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Screen + Sound + Stage
January 24, 2017

The Novice’s Guide To Film-Making

Text by Sadaf Shaikh

There’s a new kid on the professional block and he’s turning out to be the coolest of them all

A career was not always something you chose when you came of age. It was a preordained aspect of your life that was decided for you by your parents when they were courting. ‘Our son will be an engineer’/ ‘our daughter will be a doctor’, they declared. Although urban parents have graduated to not shooting down their children’s professional leanings anymore, they still experience a certain degree of discomfort when their child proudly states that he has chosen to pursue his lifelong dream of working as a panda-keeper or a scuba-diving trainer.

Alternative career options are not as uncertain as they used to be and the past few years have seen a host of them popping up. Out of the dynamic range of choices (including farming in Colonial lands), the one which involves cinematic inclinations continues to lure aspiring professionals to the creative side. A career in film-making can create mental springs in a person who is loath to swivel in his chair from 9 to 5, five days a week.

Today’s younger lot have taken to film-making like ducks to water. Previously, film-makers were industry bigwigs who had access to expensive equipment and made films for a large audience. Today, the digital revolution has made entry barriers all but non-existent – you have a camera, you can make a film. Whether you can make a good film though, is entirely dependent on your creative acumen. Hence the birth of competent training institutes like Whistling Woods around the country — a professional whetstone for aspiring film-makers.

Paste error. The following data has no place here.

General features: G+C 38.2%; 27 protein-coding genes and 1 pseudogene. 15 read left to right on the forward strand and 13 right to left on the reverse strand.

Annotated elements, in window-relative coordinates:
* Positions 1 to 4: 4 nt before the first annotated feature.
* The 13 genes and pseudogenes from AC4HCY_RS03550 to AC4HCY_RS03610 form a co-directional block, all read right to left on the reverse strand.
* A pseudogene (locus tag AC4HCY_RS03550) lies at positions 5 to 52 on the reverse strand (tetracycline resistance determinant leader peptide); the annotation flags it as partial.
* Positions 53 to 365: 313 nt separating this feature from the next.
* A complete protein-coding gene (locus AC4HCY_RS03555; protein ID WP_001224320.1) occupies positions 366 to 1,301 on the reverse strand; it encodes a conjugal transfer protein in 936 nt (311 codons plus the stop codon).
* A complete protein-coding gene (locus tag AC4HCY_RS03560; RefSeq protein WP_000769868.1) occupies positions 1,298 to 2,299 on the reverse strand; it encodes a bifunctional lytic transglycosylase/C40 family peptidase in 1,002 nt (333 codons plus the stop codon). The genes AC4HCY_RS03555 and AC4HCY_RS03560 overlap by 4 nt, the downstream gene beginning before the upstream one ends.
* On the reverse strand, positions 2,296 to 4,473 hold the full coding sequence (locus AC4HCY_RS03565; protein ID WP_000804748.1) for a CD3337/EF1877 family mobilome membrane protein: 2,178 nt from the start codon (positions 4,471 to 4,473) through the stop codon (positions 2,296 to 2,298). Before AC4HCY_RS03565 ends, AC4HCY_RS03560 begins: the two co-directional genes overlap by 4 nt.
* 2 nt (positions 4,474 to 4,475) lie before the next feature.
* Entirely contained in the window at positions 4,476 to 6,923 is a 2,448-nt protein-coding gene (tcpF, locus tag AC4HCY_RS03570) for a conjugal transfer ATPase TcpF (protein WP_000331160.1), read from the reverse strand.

As a film-maker, there is a vast array of means for you to monetise your work besides the traditional medium of movies. If the format of television shows does not suit your fancy, you can find your calling in the heady world of advertising. If you find yourself longing to express yourself for more than 30 seconds, the new trend of digital films as YouTube pre-roll ads can sate your appetite for storytelling.

Those with a predilection for serious entertainment can find solace in the 50,000-crore non-fiction industry which comprises of documentaries, corporate videos and films commissioned by the Central and State government departments. Altruists can amalgamate philanthropy and work by creating short audio-visuals for NGOs to pitch to companies for funds.

Yet another sphere for film-makers to traverse is the personal memories industry which has seen an unprecedented rise in the past couple of years. This one is for the sentimental folks behind the camera who like to capture emotions during weddings, birthdays, farewells and other momentous occasions.

Film-making is practically a recession-free industry, which is evident from the horde of people you see outside theatres every Friday and actual viewership of beautiful stories narrated via the audio visual medium across digital platforms.

Inputs from Whistling Woods International Institute.

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